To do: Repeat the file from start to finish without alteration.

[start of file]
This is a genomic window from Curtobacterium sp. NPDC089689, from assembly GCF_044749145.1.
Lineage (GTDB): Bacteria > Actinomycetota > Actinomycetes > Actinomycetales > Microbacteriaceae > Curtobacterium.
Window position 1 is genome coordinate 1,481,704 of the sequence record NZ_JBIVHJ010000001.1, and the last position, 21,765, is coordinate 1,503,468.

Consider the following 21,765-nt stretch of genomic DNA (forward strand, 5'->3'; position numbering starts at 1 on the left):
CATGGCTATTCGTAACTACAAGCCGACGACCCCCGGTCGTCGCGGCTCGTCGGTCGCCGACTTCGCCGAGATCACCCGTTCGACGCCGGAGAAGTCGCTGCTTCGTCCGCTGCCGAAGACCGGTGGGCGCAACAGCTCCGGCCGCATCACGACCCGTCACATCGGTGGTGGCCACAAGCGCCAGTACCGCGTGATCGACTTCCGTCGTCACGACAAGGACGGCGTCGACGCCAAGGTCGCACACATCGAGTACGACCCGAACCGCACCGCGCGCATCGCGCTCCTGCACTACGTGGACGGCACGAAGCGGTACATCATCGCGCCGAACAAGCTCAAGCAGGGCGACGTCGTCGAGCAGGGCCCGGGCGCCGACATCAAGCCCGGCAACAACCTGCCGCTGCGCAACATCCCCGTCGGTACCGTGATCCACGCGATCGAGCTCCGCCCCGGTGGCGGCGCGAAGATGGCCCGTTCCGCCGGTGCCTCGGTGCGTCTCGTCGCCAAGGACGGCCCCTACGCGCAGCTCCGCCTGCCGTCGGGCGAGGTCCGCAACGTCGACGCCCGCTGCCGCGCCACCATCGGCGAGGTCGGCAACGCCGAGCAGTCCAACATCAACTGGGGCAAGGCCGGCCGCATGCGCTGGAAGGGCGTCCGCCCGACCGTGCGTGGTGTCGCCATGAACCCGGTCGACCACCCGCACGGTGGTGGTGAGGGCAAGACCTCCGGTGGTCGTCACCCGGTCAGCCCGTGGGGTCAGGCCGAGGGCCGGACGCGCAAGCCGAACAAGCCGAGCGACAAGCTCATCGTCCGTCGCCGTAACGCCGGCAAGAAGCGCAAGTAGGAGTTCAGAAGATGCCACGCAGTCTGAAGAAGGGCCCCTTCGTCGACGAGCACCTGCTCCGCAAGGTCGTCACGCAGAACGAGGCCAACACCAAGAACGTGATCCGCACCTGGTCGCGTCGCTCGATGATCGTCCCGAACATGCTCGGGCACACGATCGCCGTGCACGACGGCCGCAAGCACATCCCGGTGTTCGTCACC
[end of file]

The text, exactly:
This is a genomic window from Curtobacterium sp. NPDC089689, from assembly GCF_044749145.1.
Lineage (GTDB): Bacteria > Actinomycetota > Actinomycetes > Actinomycetales > Microbacteriaceae > Curtobacterium.
Window position 1 is genome coordinate 1,481,704 of the sequence record NZ_JBIVHJ010000001.1, and the last position, 21,765, is coordinate 1,503,468.

Consider the following 21,765-nt stretch of genomic DNA (forward strand, 5'->3'; position numbering starts at 1 on the left):
CATGGCTATTCGTAACTACAAGCCGACGACCCCCGGTCGTCGCGGCTCGTCGGTCGCCGACTTCGCCGAGATCACCCGTTCGACGCCGGAGAAGTCGCTGCTTCGTCCGCTGCCGAAGACCGGTGGGCGCAACAGCTCCGGCCGCATCACGACCCGTCACATCGGTGGTGGCCACAAGCGCCAGTACCGCGTGATCGACTTCCGTCGTCACGACAAGGACGGCGTCGACGCCAAGGTCGCACACATCGAGTACGACCCGAACCGCACCGCGCGCATCGCGCTCCTGCACTACGTGGACGGCACGAAGCGGTACATCATCGCGCCGAACAAGCTCAAGCAGGGCGACGTCGTCGAGCAGGGCCCGGGCGCCGACATCAAGCCCGGCAACAACCTGCCGCTGCGCAACATCCCCGTCGGTACCGTGATCCACGCGATCGAGCTCCGCCCCGGTGGCGGCGCGAAGATGGCCCGTTCCGCCGGTGCCTCGGTGCGTCTCGTCGCCAAGGACGGCCCCTACGCGCAGCTCCGCCTGCCGTCGGGCGAGGTCCGCAACGTCGACGCCCGCTGCCGCGCCACCATCGGCGAGGTCGGCAACGCCGAGCAGTCCAACATCAACTGGGGCAAGGCCGGCCGCATGCGCTGGAAGGGCGTCCGCCCGACCGTGCGTGGTGTCGCCATGAACCCGGTCGACCACCCGCACGGTGGTGGTGAGGGCAAGACCTCCGGTGGTCGTCACCCGGTCAGCCCGTGGGGTCAGGCCGAGGGCCGGACGCGCAAGCCGAACAAGCCGAGCGACAAGCTCATCGTCCGTCGCCGTAACGCCGGCAAGAAGCGCAAGTAGGAGTTCAGAAGATGCCACGCAGTCTGAAGAAGGGCCCCTTCGTCGACGAGCACCTGCTCCGCAAGGTCGTCACGCAGAACGAGGCCAACACCAAGAACGTGATCCGCACCTGGTCGCGTCGCTCGATGATCGTCCCGAACATGCTCGGGCACACGATCGCCGTGCACGACGGCCGCAAGCACATCCCGGTGTTCGTCACC